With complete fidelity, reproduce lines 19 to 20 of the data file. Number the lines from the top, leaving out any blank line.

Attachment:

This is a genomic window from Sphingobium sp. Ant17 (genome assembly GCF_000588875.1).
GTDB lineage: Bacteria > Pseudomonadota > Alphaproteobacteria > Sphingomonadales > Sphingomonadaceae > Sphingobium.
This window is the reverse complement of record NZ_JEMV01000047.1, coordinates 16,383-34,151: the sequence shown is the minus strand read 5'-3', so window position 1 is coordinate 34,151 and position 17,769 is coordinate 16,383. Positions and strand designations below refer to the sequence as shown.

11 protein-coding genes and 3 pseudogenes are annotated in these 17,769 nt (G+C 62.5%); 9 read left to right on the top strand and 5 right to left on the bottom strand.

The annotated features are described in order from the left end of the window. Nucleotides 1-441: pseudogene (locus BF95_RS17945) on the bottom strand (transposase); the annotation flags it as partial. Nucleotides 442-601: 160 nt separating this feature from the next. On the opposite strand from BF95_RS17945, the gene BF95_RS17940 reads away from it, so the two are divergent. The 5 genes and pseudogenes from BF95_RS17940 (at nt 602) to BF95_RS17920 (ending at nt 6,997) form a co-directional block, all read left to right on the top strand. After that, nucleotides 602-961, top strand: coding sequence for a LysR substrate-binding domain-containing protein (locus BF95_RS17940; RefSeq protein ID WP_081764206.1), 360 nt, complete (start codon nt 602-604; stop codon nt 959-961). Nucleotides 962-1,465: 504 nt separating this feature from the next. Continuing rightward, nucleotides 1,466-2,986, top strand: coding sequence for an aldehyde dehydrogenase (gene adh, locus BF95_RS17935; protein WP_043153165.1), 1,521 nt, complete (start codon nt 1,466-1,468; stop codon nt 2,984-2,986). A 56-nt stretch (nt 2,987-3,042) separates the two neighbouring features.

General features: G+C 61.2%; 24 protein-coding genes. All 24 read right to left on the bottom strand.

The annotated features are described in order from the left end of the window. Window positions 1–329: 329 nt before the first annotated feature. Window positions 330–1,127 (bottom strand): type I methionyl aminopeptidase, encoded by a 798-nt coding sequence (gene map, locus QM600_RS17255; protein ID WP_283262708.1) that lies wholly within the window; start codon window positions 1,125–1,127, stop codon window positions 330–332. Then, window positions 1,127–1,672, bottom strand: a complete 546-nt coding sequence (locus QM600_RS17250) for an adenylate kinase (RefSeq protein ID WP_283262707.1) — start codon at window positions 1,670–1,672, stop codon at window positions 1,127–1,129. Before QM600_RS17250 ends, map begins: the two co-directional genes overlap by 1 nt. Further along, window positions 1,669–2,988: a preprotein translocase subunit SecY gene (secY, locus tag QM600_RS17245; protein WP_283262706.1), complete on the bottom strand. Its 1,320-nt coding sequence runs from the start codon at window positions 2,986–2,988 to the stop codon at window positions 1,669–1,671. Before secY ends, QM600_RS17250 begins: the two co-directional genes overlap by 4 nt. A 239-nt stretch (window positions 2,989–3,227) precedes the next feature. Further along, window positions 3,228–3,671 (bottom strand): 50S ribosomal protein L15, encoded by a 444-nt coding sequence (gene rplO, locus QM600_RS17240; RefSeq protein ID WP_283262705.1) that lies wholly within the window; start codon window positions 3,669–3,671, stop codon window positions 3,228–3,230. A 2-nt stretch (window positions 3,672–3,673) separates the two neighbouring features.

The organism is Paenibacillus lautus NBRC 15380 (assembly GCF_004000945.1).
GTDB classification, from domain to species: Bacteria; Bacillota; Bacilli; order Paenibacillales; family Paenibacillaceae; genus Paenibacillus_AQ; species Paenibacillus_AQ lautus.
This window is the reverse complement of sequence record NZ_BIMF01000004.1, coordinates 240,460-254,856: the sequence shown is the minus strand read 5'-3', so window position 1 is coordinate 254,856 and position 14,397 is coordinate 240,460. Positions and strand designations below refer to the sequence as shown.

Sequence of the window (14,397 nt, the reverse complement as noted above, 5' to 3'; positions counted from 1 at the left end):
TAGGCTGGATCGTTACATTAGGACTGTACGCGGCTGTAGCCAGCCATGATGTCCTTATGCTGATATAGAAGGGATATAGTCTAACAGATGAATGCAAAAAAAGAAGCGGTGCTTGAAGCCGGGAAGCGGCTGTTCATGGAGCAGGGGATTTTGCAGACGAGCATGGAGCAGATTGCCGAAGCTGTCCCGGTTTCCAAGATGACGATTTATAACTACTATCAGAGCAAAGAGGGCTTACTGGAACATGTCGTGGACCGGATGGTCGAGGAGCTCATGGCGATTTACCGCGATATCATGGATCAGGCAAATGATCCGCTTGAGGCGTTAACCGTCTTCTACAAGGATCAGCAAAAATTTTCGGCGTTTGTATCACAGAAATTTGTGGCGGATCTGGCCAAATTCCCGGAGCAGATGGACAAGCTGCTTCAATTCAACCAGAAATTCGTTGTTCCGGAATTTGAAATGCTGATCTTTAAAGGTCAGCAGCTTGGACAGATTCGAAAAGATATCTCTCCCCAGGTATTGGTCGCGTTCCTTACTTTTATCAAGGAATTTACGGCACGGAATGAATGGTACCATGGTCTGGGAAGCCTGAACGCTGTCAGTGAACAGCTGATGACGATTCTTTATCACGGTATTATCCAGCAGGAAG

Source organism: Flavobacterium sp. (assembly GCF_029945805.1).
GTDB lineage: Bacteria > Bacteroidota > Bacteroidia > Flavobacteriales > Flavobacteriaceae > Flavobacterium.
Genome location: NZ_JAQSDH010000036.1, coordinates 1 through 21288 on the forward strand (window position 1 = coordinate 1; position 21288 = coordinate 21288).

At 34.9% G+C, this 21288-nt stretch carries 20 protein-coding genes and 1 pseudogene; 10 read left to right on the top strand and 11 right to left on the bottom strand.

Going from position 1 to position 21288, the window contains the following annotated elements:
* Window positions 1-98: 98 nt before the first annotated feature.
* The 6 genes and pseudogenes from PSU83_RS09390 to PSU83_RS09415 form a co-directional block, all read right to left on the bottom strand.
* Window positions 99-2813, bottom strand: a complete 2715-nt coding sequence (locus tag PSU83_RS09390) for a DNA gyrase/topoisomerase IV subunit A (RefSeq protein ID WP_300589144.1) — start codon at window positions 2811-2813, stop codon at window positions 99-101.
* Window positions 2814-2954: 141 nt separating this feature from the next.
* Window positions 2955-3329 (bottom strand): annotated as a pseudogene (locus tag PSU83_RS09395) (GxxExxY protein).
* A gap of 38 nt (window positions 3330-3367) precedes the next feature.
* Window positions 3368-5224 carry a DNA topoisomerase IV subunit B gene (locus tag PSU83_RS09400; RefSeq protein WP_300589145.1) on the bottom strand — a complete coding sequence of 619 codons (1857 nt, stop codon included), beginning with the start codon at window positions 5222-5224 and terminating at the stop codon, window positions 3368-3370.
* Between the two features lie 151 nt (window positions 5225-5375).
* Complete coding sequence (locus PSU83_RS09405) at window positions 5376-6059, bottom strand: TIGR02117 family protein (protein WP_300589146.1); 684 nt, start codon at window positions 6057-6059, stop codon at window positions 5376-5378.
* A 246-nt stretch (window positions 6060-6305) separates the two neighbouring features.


* The 6 genes and pseudogenes from PSU83_RS09390 to PSU83_RS09415 form a co-directional block, all read right to left on the bottom strand.
* Window positions 99-2813, bottom strand: a complete 2715-nt coding sequence (locus tag PSU83_RS09390) for a DNA gyrase/topoisomerase IV subunit A (RefSeq protein ID WP_300589144.1) — start codon at window positions 2811-2813, stop codon at window positions 99-101.